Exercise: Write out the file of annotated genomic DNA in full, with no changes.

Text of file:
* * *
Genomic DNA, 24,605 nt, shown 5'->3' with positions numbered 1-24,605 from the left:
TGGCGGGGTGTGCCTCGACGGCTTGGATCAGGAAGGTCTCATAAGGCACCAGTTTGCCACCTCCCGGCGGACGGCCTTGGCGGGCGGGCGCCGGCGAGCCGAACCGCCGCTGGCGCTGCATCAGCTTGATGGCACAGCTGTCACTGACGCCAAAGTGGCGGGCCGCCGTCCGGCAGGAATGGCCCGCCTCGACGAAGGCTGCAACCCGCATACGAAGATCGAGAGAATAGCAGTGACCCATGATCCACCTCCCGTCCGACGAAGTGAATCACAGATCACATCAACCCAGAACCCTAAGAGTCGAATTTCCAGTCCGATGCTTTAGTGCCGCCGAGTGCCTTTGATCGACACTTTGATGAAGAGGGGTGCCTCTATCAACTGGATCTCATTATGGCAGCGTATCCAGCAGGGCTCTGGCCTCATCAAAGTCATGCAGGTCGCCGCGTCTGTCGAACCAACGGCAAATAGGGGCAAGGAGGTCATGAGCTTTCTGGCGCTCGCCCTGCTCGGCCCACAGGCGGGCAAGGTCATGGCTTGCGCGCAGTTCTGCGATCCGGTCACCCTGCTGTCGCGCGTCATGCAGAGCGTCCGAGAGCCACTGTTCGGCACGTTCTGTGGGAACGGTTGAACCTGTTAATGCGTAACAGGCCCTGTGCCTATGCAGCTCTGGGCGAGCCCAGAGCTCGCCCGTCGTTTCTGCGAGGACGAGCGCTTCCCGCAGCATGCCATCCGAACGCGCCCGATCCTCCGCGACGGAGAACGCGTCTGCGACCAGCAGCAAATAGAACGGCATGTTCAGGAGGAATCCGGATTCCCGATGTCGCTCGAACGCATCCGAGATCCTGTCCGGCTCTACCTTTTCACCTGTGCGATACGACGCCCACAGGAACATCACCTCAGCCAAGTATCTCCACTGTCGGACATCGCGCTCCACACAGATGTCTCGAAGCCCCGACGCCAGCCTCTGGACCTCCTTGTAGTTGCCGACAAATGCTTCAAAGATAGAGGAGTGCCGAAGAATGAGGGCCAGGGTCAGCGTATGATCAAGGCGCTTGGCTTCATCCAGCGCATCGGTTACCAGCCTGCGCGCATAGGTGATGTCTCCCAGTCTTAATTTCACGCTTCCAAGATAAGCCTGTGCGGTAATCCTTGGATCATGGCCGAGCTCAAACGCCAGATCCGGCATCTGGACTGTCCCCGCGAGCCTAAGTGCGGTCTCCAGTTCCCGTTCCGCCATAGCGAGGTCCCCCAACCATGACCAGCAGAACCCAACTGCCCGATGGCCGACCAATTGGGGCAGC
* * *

Genomic DNA, 24,605 nt, shown 5'->3' with positions numbered 1-24,605 from the left:
TGGCGGGGTGTGCCTCGACGGCTTGGATCAGGAAGGTCTCATAAGGCACCAGTTTGCCACCTCCCGGCGGACGGCCTTGGCGGGCGGGCGCCGGCGAGCCGAACCGCCGCTGGCGCTGCATCAGCTTGATGGCACAGCTGTCACTGACGCCAAAGTGGCGGGCCGCCGTCCGGCAGGAATGGCCCGCCTCGACGAAGGCTGCAACCCGCATACGAAGATCGAGAGAATAGCAGTGACCCATGATCCACCTCCCGTCCGACGAAGTGAATCACAGATCACATCAACCCAGAACCCTAAGAGTCGAATTTCCAGTCCGATGCTTTAGTGCCGCCGAGTGCCTTTGATCGACACTTTGATGAAGAGGGGTGCCTCTATCAACTGGATCTCATTATGGCAGCGTATCCAGCAGGGCTCTGGCCTCATCAAAGTCATGCAGGTCGCCGCGTCTGTCGAACCAACGGCAAATAGGGGCAAGGAGGTCATGAGCTTTCTGGCGCTCGCCCTGCTCGGCCCACAGGCGGGCAAGGTCATGGCTTGCGCGCAGTTCTGCGATCCGGTCACCCTGCTGTCGCGCGTCATGCAGAGCGTCCGAGAGCCACTGTTCGGCACGTTCTGTGGGAACGGTTGAACCTGTTAATGCGTAACAGGCCCTGTGCCTATGCAGCTCTGGGCGAGCCCAGAGCTCGCCCGTCGTTTCTGCGAGGACGAGCGCTTCCCGCAGCATGCCATCCGAACGCGCCCGATCCTCCGCGACGGAGAACGCGTCTGCGACCAGCAGCAAATAGAACGGCATGTTCAGGAGGAATCCGGATTCCCGATGTCGCTCGAACGCATCCGAGATCCTGTCCGGCTCTACCTTTTCACCTGTGCGATACGACGCCCACAGGAACATCACCTCAGCCAAGTATCTCCACTGTCGGACATCGCGCTCCACACAGATGTCTCGAAGCCCCGACGCCAGCCTCTGGACCTCCTTGTAGTTGCCGACAAATGCTTCAAAGATAGAGGAGTGCCGAAGAATGAGGGCCAGGGTCAGCGTATGATCAAGGCGCTTGGCTTCATCCAGCGCATCGGTTACCAGCCTGCGCGCATAGGTGATGTCTCCCAGTCTTAATTTCACGCTTCCAAGATAAGCCTGTGCGGTAATCCTTGGATCATGGCCGAGCTCAAACGCCAGATCCGGCATCTGGACTGTCCCCGCGAGCCTAAGTGCGGTCTCCAGTTCCCGTTCCGCCATAGCGAGGTCCCCCAACCATGACCAGCAGAACCCAACTGCCCGATGGCCGACCAATTGGGGCAGC